Identifying and serving key populations across the HIV cascade is challenged by discrimination and stigma. Through collaboration with KP community-based organizations, innovative strategies using information and communications technologies and social media were implemented to target key populations who do not access HIV services. Through the project’s Online Change Agents, over 1400 clients were referred for HIV testing and a yield of 10.8% was generated from testing this population. The project’s Facebook page has over 230,000 followers and each post reaches an average of 11,000 users, demonstrating the reach of these social media strategies.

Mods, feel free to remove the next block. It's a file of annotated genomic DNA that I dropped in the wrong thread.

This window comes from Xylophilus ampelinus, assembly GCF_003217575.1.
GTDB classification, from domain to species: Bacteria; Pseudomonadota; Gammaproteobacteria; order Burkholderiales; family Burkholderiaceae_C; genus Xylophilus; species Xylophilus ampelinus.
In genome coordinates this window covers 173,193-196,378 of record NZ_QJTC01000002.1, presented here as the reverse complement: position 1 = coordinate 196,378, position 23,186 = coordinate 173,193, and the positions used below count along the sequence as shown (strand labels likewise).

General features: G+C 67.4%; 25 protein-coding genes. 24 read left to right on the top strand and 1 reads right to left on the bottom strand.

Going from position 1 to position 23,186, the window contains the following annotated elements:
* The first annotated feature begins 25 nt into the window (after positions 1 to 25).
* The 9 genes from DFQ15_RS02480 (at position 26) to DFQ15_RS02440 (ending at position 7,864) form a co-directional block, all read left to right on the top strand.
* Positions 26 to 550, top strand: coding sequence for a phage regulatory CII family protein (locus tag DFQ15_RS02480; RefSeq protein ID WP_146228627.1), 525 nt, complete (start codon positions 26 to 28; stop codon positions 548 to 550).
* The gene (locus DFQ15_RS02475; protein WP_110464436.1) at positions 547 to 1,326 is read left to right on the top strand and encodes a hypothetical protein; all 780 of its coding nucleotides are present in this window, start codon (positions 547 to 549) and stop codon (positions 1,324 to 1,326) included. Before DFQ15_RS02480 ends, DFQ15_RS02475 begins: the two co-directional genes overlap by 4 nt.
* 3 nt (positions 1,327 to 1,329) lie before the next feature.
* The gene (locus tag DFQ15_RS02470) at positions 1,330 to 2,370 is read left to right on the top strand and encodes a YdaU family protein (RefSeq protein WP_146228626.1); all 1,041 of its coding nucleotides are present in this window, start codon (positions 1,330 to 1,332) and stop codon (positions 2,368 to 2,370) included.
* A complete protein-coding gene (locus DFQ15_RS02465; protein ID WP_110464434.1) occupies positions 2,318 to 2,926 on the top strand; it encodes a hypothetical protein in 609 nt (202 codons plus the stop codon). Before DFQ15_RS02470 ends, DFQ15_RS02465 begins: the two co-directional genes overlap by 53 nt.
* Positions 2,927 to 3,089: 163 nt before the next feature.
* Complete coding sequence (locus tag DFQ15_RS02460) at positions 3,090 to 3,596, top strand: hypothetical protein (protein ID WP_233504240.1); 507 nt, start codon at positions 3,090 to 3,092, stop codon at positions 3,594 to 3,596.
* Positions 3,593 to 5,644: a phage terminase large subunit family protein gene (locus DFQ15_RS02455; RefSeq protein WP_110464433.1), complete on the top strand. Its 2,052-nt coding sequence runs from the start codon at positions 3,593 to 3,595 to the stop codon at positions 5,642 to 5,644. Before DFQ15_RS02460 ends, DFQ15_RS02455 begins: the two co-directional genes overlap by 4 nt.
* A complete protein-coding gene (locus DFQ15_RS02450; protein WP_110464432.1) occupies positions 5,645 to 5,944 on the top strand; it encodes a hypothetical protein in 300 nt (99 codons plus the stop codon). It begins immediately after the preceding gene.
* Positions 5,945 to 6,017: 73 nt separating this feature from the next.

In Malawi, men living with HIV are less likely than their female counterparts to be aware of their HIV status, on antiretroviral treatment, and virally suppressed. To address barriers that prevent men from accessing HIV services, the Elizabeth Glazer Pediatric AIDS Foundation designed and opened male-friendly clinics to provide integrated HIV, reproductive health, and non-communicable disease services during times that are more suitable for men; in this case, on Saturdays from 7:30 am-2:00 pm. The resulting mean HIV positivity rate at male-friendly clinics is 5 percent, with yields as high as 15 percent among men aged 35 - 39. Men accessing male-friendly clinics reported being more comfortable in men’s clinics and that Saturdays were more convenient. This suggests acceptability of this service delivery model, which contributed to the improved health outcomes for men.